37 States Have Fire-Safe Cigarette Law; Is Nebraska Next?

January 16, 2009

Nebraska has fallen out of the mainstream when it comes to smoking-related laws, but that could change.

Thirty-seven states have passed laws requiring that all cigarettes sold in their states be fire-safe. Nebraska is not among them, but the state could join that list if a bill introduced to the Legislature this week is approved.

The paper on fire-safe cigarettes is thicker in two separate spots so they will go out if not puffed when they burn to these areas. The idea is to prevent fires caused when cigarettes are left unattended.

“If you’re sitting on the couch and fall asleep and a cigarette falls out of your hand, it will go out instead of starting a fire,” said Sen. Arnie Stuthman of Platte Center, who introduced the bill (LB198).

According to the U.S. Consumer Product Safety Commission, smoking was the biggest cause of fire-related deaths in the country from 2002-04, the most recent years for which data are available. On average, 630 deaths were caused by fires started by smoking during each of those years.

Support for the bill this year comes from an unlikely source — a tobacco lobbyist.

Lobbyist James Moylan, who represents Reynolds American, the company formerly known as RJ Reynolds, said that since so many other states have passed such laws his client told him “we might as well get it done” in Nebraska.

“Tobacco companies figured it’s probably going to get going,” Moylan said of the fire-safe cigarette laws, “so they geared up.”

Should the law pass in Nebraska, there probably wouldn’t be a significant change in the brands of cigarettes available to smokers. David Sutton, a spokesman for Philip Morris USA, said the company makes all of its brands available in the fire-safe form in states that have such laws.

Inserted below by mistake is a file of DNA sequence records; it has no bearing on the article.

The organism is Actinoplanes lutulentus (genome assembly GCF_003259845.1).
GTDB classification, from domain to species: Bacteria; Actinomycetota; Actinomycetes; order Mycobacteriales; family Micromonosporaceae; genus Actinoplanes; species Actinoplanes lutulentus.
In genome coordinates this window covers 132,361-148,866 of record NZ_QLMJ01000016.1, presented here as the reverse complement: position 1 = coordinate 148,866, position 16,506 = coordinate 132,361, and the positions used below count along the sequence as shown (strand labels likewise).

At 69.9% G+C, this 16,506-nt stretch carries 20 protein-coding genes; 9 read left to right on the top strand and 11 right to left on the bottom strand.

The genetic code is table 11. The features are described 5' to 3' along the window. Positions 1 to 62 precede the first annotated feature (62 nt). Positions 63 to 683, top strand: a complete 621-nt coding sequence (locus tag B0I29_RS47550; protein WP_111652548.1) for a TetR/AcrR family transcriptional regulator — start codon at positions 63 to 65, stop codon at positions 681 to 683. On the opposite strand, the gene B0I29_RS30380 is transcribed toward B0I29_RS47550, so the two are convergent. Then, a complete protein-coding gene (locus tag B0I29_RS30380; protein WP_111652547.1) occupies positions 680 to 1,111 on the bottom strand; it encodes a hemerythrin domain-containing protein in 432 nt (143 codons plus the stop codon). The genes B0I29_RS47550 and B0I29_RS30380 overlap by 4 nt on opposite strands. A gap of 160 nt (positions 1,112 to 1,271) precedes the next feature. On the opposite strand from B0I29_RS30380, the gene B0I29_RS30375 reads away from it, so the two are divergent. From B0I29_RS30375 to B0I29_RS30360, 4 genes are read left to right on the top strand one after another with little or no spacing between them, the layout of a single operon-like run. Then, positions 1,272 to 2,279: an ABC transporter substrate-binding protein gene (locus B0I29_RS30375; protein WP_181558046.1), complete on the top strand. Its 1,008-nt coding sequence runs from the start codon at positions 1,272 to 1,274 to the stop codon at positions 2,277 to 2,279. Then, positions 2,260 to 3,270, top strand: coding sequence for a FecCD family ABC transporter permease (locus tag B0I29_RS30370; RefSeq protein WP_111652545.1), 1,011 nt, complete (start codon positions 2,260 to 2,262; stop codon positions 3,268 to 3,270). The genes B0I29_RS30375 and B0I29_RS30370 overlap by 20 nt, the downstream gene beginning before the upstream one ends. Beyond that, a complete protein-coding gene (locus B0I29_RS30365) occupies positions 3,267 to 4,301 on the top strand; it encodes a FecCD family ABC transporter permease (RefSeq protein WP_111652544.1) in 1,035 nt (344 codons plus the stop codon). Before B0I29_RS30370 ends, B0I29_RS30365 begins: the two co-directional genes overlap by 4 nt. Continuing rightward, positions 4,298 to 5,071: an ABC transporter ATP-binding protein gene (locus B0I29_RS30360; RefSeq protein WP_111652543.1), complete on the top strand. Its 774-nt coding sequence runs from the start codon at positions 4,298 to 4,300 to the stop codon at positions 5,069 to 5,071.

He said the company prefers that there be a national standard instead of state laws, but that in the absence of a federal guideline, the company supports state-level legislation.

Once the first law lit up in New York in 2004, similar measures burned across the country.

Laws mandating stores only sell cigarettes that are slow-burning and fire-safe went into effect in five states on New Year’s Day. Delaware, Iowa, Oklahoma, Pennsylvania and Texas joined 17 other states in mandating the fire-safe cigarettes.

Fifteen more states have laws that will take effect this year or next, according to the Coalition for Fire-Safe Cigarettes.

According to the coalition, states that have already implemented fire-safe cigarette laws are New York, Vermont, California, Oregon, New Hampshire, Illinois, Maine, Massachusetts, Kentucky, Montana, New Jersey, Connecticut, Maryland, Utah, Alaska, Rhode Island and Minnesota, as well as the District of Columbia.

Idaho, Indiana, Kansas, Colorado, Arizona, Washington, Louisiana, Hawaii and Wisconsin have laws that take effect this year, according to the coalition’s Web site.

Florida, Georgia, North Carolina, Tennessee, Virginia and South Carolina have laws that will take effect in 2010.


On the Net:

Nebraska Legislature: http://www.nebraskalegislature.gov/

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